Hi. Welcome back to my blog!
I thought I would continue on from where we left off a couple of days ago.
I had been part of a learning world up until I entered Alexander Mackie Teachers’ College, in Paddington, Sydney, NSW in my 18th year of life, after leaving Sydney Girls’ Selective High School at Moore Park, Sydney NSW, Australia.
Original Sydney Girls High School Elizabeth St Sydney
Just digressing for a short time, with a little history. Sydney Girls’ High School originally stood where David Jones now stands in Elizabeth St Sydney. When the school moved to the site it now stands at at Anzac Parade Moore Park, Sydney NSW, it was to then take the spot of the original Taronga zoo. I think it moved around 1882 or 1883.
When I went to school there there were still signs of the original bear pit in our back playground. I always found the history of the school to be very interesting.
I had had the opportunity to learn so many wonderful things in so many areas, along my journey to this time, and was to continue to do so. I had also had the opportunity of teaching myself things as well – Tennis, the Recorder, and now, during College, something I had always wanted to learn – the Piano. I had also had the opportunity to teach others through my Primary and High School years – subjects such as Recorder, Tennis, BasketBall and Softball, and I was to continue to do this in Teachers’ College and well beyond.
I had truly found my Niche, so to speak.
I remember having to fill in some information in Year 5 about what I wanted to be when I left School, and even at this age, I wrote down I wanted to be a School Teacher and also that I wanted to have the chance to share my love of Music, Maths and Tennis with others, which I was ultimately able to do in the future, big time.
Alexander Mackie Teachers College, at Paddington Sydney, was nearing the end of its days. I did not realise this. It had previously been Sydney Technical High School.
During my 6 years at Sydney Girls’ High School at Moore Park, Sydney NSW, I was part of the first group of High School children to see through 6 years of High School instead of 5.
When I entered Alexander Mackie Teachers’ College, I was part of the last group of 2 year trained teachers to do so.
I was to meet my wonderful, soulmate and husband-to-be, Bruce, through a friend I knew at College, and this being during the latter part of my 2nd year of Teachers’ College. We were to marry towards the end of my 1st year of teaching, around 10 months later.
We have now been happily married for 38 years. We are soul mates and he is a truly great bloke.
I remember, during my College years, studying 14 different subject areas, having to complete assignments and exams for all.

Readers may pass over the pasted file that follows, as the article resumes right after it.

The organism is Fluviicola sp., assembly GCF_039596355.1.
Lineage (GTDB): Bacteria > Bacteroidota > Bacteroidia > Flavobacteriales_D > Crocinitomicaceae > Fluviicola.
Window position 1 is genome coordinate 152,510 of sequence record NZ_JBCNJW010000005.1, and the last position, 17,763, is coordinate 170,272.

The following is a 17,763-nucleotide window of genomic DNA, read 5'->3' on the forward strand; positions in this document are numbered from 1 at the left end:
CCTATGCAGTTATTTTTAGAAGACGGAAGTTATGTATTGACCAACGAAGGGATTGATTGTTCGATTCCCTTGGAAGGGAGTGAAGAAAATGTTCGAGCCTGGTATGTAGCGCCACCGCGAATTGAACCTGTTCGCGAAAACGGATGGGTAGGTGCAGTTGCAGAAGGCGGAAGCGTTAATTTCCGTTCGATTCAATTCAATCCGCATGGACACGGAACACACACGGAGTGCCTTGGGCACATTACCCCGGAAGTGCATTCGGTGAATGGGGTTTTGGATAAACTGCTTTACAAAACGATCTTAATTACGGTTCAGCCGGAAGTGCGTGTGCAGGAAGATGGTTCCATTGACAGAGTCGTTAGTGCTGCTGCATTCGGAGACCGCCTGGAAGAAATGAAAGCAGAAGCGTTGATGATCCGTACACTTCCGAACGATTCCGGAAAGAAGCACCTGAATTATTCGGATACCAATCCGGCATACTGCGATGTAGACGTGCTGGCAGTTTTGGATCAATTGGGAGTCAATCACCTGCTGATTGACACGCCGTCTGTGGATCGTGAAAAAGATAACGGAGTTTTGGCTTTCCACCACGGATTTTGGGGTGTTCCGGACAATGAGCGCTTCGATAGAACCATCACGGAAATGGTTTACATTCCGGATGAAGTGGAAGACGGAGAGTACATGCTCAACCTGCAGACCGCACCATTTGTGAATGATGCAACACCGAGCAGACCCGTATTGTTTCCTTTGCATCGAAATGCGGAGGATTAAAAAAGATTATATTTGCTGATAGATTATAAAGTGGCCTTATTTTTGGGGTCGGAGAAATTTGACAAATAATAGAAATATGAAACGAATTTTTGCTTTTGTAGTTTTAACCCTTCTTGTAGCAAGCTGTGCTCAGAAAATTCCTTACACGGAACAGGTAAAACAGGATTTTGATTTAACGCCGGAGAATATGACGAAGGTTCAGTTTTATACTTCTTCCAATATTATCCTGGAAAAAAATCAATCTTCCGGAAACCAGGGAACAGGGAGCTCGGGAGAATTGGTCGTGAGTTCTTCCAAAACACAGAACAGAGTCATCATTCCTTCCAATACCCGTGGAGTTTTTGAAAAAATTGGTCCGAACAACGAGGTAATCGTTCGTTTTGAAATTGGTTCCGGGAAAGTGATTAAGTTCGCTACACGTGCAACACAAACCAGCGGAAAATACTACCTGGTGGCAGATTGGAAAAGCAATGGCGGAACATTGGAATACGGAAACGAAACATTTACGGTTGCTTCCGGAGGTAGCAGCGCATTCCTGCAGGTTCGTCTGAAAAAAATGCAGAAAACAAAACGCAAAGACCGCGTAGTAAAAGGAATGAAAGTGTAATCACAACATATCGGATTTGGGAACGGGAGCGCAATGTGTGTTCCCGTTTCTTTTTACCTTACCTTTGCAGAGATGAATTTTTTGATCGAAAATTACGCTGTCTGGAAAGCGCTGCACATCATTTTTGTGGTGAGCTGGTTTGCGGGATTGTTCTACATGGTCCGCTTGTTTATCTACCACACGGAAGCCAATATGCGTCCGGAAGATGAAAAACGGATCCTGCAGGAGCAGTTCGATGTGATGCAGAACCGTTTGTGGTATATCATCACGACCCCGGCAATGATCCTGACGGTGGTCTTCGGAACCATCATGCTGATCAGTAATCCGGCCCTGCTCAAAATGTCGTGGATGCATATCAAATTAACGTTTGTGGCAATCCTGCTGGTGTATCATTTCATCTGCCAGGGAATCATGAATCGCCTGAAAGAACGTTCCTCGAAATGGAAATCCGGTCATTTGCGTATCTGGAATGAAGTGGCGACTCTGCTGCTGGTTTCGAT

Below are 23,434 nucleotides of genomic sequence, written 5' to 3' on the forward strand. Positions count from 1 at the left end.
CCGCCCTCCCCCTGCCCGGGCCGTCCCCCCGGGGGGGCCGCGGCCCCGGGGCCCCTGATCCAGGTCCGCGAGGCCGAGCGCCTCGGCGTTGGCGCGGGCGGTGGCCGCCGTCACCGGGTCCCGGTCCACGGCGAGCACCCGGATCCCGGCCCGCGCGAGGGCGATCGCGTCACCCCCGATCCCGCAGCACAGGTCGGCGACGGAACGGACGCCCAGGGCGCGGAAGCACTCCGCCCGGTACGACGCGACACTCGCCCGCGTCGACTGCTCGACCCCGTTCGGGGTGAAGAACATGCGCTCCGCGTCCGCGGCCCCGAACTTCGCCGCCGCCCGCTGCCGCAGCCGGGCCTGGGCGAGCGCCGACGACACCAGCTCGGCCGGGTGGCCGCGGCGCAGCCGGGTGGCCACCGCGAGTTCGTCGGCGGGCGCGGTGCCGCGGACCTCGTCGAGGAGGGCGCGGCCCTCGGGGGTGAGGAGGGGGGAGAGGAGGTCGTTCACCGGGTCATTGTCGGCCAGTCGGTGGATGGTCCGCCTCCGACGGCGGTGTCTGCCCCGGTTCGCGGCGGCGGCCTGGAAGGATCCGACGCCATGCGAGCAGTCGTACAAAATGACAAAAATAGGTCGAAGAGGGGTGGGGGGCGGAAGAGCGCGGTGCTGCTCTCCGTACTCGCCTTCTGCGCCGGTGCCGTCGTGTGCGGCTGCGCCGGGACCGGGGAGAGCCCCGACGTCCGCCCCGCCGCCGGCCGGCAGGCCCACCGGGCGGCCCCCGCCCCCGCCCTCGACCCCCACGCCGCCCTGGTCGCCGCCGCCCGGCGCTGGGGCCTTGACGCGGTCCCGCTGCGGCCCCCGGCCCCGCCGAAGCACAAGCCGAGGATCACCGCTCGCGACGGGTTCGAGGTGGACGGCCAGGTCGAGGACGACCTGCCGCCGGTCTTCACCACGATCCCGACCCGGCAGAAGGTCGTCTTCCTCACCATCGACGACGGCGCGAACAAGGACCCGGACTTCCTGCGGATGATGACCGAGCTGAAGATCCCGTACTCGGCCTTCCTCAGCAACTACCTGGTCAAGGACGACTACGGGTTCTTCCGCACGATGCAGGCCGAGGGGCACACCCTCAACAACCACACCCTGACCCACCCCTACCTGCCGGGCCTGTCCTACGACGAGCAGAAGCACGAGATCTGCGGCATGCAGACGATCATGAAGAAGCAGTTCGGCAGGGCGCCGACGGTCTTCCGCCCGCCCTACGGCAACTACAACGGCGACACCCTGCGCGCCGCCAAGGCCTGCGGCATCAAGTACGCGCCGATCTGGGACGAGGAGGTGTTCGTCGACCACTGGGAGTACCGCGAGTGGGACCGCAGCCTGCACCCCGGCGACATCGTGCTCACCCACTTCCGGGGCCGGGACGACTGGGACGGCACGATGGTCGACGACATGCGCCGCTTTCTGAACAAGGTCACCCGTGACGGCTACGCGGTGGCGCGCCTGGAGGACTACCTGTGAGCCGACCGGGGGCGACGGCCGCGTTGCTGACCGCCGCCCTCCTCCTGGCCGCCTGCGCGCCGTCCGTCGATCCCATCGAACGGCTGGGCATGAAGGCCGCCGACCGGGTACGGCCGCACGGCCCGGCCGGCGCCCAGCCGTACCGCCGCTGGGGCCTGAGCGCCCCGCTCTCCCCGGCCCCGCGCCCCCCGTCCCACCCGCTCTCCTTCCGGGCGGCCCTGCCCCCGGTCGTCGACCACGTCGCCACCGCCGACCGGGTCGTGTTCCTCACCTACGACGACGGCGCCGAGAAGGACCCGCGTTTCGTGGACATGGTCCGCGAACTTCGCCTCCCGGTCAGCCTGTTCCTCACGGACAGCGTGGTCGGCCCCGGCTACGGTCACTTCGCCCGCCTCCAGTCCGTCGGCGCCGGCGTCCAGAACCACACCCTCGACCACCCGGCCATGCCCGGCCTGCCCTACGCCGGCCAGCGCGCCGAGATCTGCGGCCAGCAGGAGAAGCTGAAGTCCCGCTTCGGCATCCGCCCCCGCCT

Our College day commenced at 9am and finished around 5pm, and we attended all of the 5 days a week.
I also recollect us all wanting to have the opportunity to complete our 3rd year whilst at the College, but this, we were told, was being introduced for the next year’s group of student teachers, not ours and that we had just missed out.
Our year, and those who went before us, were to have to complete our 3rd year part-time during night times and weekends, after teaching during the day time. We also had to all do the same again when required teaching qualifications were once again changed from 3 year to 4 year trained.
I also remember training to be a Primary School Teacher of Students from Years 3 to Year 6.
However, I was to end up being posted to an Infant’s School for my first teaching school, as our College Registrar in charge of teaching placements, accidentally placed most Infants’ Trained teachers in Primary, and most Primary in Infant’s. This was not a good time for most of us.
It was to be 7 years before I could finally move in to the Primary School to teach, where I truly found where I belonged and wanted to be. I loved the opportunity to teach all grades, which I did get to do during my 29 year career, but my favourite grades were to become Years 5 and 6.
My teaching years were truly fabulous and extremely rewarding. I will always be extremely grateful for the opportunity given to me to teach children. It is an unbelievable feeling to know you have had a part to play in assisting the learning of children, and that you can see they have grown from having been in your tutelage.
I took my career extremely seriously. I worked very, very hard and loved every moment.
I was fortunate to have been given some gifts/ talents I was able to share with many children.
My Music afforded me the opportunity to conduct School, District and Regional Choirs and Choral groups, Dance Groups, Recorder Groups, Bands and Orchestras. I was also totally thrilled to have been selected as 1 of 10 teachers from the Region to implement the Kodaly Music Program from Hungary, throughout our School, as 9 other teachers did in their Schools – both through the Infants and the Primary Schools. I was to be offered to go to Hungary to share my experiences with the Hungarians as to how far the children I had taught had gone with their music because of this program. I decided to stay to continue working with these children.